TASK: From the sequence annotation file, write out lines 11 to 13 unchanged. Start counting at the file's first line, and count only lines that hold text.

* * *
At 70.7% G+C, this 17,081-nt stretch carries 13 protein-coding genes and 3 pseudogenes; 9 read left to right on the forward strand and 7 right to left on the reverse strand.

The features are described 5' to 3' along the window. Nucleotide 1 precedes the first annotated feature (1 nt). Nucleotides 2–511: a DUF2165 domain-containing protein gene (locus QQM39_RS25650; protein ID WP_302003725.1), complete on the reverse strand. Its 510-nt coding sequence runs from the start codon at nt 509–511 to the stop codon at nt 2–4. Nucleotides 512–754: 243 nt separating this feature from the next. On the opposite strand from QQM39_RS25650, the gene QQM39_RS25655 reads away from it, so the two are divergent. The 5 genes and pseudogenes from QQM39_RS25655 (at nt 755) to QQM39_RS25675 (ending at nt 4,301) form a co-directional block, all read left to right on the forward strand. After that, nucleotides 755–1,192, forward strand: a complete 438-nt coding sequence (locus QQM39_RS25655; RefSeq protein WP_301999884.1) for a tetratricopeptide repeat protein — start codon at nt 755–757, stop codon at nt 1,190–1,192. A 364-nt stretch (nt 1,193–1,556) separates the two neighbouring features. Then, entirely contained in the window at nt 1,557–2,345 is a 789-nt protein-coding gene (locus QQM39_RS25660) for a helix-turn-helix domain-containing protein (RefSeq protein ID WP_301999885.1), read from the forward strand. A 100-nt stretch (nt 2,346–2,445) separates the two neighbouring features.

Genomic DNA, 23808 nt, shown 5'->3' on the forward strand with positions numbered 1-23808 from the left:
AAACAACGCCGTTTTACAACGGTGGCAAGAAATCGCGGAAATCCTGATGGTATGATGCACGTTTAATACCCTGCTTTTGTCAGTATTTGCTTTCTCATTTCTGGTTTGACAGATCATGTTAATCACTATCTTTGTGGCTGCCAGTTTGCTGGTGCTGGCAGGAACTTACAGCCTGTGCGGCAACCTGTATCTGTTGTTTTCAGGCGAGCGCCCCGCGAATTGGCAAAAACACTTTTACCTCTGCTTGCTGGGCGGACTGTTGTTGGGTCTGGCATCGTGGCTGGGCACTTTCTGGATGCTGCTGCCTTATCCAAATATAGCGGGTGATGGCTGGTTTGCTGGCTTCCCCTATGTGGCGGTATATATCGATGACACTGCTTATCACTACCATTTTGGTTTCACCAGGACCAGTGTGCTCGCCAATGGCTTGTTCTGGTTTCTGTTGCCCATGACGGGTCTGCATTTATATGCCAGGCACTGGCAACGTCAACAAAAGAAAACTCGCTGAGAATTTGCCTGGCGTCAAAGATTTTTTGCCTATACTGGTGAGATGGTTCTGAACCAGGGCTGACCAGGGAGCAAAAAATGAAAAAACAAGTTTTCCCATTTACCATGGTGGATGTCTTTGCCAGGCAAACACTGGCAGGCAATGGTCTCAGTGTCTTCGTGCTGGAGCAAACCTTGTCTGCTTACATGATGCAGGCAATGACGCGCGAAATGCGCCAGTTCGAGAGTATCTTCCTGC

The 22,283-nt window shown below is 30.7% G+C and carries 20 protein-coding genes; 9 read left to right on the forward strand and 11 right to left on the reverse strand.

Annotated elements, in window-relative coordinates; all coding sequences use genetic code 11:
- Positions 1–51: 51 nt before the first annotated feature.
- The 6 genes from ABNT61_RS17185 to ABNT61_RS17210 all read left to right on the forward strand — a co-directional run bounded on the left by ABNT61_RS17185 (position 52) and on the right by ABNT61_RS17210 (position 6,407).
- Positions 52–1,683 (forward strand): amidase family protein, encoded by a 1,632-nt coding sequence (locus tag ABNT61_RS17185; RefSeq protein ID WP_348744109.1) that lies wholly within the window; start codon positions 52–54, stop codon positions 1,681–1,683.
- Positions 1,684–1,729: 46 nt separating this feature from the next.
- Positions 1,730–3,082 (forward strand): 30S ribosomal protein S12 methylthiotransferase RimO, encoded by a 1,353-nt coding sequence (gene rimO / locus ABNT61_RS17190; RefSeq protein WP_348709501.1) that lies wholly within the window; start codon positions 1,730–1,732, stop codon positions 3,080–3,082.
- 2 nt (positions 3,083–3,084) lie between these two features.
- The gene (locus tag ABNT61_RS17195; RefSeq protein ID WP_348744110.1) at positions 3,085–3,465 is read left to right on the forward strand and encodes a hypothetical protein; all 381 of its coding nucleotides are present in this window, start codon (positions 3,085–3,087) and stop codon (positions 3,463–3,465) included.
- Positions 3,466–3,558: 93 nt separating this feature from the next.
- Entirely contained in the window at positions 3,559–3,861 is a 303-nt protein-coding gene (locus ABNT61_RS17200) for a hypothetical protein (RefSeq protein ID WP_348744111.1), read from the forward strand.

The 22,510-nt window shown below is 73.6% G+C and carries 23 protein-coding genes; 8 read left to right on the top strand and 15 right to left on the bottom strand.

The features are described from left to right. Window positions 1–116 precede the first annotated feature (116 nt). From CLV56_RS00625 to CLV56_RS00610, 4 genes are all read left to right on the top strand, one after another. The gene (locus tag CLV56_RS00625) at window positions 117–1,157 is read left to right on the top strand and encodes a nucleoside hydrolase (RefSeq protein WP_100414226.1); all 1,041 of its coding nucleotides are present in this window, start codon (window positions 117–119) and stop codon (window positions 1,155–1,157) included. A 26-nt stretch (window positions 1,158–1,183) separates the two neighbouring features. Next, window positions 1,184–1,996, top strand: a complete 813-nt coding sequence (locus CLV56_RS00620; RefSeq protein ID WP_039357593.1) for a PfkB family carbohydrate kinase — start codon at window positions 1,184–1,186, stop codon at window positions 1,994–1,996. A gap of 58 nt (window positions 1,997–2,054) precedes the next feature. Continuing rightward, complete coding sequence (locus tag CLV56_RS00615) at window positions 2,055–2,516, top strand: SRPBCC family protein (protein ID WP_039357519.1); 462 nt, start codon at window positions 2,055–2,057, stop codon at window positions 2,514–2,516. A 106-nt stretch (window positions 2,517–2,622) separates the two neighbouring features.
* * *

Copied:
- Positions 1,730–3,082 (forward strand): 30S ribosomal protein S12 methylthiotransferase RimO, encoded by a 1,353-nt coding sequence (gene rimO / locus ABNT61_RS17190; RefSeq protein WP_348709501.1) that lies wholly within the window; start codon positions 1,730–1,732, stop codon positions 3,080–3,082.
- 2 nt (positions 3,083–3,084) lie between these two features.
- The gene (locus tag ABNT61_RS17195; RefSeq protein ID WP_348744110.1) at positions 3,085–3,465 is read left to right on the forward strand and encodes a hypothetical protein; all 381 of its coding nucleotides are present in this window, start codon (positions 3,085–3,087) and stop codon (positions 3,463–3,465) included.